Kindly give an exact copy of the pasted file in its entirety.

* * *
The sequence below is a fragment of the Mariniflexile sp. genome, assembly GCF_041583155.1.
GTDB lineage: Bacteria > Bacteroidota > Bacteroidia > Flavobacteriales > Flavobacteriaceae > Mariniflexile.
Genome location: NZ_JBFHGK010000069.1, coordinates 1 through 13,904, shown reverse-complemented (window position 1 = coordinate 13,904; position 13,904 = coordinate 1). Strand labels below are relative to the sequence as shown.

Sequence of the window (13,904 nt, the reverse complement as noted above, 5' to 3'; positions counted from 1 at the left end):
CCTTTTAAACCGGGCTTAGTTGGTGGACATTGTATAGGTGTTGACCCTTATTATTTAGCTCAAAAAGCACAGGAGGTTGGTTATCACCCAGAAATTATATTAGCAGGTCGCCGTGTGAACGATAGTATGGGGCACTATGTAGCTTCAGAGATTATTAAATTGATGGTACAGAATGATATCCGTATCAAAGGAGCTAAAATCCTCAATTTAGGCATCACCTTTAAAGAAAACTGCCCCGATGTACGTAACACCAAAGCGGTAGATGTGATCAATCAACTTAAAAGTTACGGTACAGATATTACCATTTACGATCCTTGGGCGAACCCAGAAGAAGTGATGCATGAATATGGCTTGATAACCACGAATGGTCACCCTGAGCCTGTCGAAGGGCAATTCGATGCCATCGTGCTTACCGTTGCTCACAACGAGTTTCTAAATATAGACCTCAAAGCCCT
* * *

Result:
The sequence below is a fragment of the Mariniflexile sp. genome, assembly GCF_041583155.1.
GTDB lineage: Bacteria > Bacteroidota > Bacteroidia > Flavobacteriales > Flavobacteriaceae > Mariniflexile.
Genome location: NZ_JBFHGK010000069.1, coordinates 1 through 13,904, shown reverse-complemented (window position 1 = coordinate 13,904; position 13,904 = coordinate 1). Strand labels below are relative to the sequence as shown.

Sequence of the window (13,904 nt, the reverse complement as noted above, 5' to 3'; positions counted from 1 at the left end):
CCTTTTAAACCGGGCTTAGTTGGTGGACATTGTATAGGTGTTGACCCTTATTATTTAGCTCAAAAAGCACAGGAGGTTGGTTATCACCCAGAAATTATATTAGCAGGTCGCCGTGTGAACGATAGTATGGGGCACTATGTAGCTTCAGAGATTATTAAATTGATGGTACAGAATGATATCCGTATCAAAGGAGCTAAAATCCTCAATTTAGGCATCACCTTTAAAGAAAACTGCCCCGATGTACGTAACACCAAAGCGGTAGATGTGATCAATCAACTTAAAAGTTACGGTACAGATATTACCATTTACGATCCTTGGGCGAACCCAGAAGAAGTGATGCATGAATATGGCTTGATAACCACGAATGGTCACCCTGAGCCTGTCGAAGGGCAATTCGATGCCATCGTGCTTACCGTTGCTCACAACGAGTTTCTAAATATAGACCTCAAAGCCCT